What do schools in India, tablet computers, and electric racing cars have in common? Well, a lot more than you might think. A new social enterprise has set out to tackle the issue of power cuts in schools by powering computers and other gadgets using recycled electric car batteries.
For many people in India, power cuts are an ordinary - if very inconvenient - part of daily life. In fact, in New Delhi this May, India's energy minister was left sitting in the dark while his press conference about how well the country had been doing in tackling power cuts was hit by a power cut. But the situation is less amusing when it comes to the issue of children's education, with many schools in India plagued by constant power shortages.
Technology and digital tools are opening up exciting new pathways to learning in India, and that technology has become much more accessible in recent years too, with many schoolkids using the 20 USD Indian Android tablet. Cheap computers like these are great tools for learning, but lasting only 30 minutes after a full charge, and with some schools going without electricity a large amount of the time, many devices end up not being used at all.
The social enterprise Totus Power is hoping it can change all that. Set up by an electrical engineer, Totus Power has developed an affordable and eco-friendly alternative: power packs that are as small as a water bottle but powerful enough to replace 10 lead-acid batteries (which are huge and toxic), and made from the recycled batteries of electric racing cars. Using the battery from just one electric car, Totus Power can supply a school with up to 60 units, which can be used by hundreds of kids: letting them charge and use their tablet computers, and also power lamps so they can keep studying after the sun goes down.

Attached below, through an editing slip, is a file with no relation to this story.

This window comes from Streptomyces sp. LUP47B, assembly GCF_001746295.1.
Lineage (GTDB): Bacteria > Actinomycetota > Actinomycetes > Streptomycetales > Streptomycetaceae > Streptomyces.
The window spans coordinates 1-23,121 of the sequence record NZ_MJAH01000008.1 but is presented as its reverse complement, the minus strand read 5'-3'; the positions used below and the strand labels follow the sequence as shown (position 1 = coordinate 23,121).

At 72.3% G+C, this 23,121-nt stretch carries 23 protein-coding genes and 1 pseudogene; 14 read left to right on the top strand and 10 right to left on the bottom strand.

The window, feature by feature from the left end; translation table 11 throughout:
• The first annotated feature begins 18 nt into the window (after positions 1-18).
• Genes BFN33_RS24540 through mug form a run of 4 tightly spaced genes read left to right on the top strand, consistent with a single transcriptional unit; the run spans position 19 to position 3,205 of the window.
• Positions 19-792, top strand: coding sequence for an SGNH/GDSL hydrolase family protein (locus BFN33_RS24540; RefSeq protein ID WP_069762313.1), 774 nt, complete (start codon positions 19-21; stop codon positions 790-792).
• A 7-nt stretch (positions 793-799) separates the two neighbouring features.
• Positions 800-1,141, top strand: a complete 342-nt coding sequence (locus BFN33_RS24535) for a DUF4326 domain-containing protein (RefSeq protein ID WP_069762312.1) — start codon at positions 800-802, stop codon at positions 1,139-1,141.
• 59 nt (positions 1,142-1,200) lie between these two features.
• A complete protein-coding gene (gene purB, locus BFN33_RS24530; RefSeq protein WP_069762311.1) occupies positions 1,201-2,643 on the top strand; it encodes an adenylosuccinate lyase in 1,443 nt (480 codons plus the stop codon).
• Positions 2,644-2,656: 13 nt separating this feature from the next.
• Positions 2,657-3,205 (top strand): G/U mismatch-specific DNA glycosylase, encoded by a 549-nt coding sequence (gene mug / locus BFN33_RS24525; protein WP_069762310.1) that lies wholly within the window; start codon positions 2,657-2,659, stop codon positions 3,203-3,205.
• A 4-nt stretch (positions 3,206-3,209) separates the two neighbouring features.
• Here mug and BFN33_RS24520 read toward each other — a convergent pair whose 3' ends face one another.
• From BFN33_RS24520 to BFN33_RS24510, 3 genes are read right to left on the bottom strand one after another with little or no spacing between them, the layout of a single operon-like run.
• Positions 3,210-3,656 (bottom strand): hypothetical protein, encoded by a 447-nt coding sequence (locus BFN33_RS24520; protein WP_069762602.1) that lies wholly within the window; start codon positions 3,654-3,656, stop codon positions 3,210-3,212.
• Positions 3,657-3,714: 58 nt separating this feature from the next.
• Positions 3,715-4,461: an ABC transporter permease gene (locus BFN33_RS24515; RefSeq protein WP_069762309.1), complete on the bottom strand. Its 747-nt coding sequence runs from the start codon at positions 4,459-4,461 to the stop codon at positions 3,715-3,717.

And as well as helping out teachers and their pupils, by recycling the power packs which might otherwise end up as landfill, Totus Power's innovation also tackles the serious issue of the growing amounts of toxic waste caused by discarded electronic devices and their batteries. Electric car batteries start to degrade after about six to seven years, making them unfit for use in vehicles - but they still have about 70 per cent of their original capacity, meaning they're perfect for charging consumer devices like laptops, tablets and phones.
To see the man behind it all explain how it works and how the idea came about, check out the video below: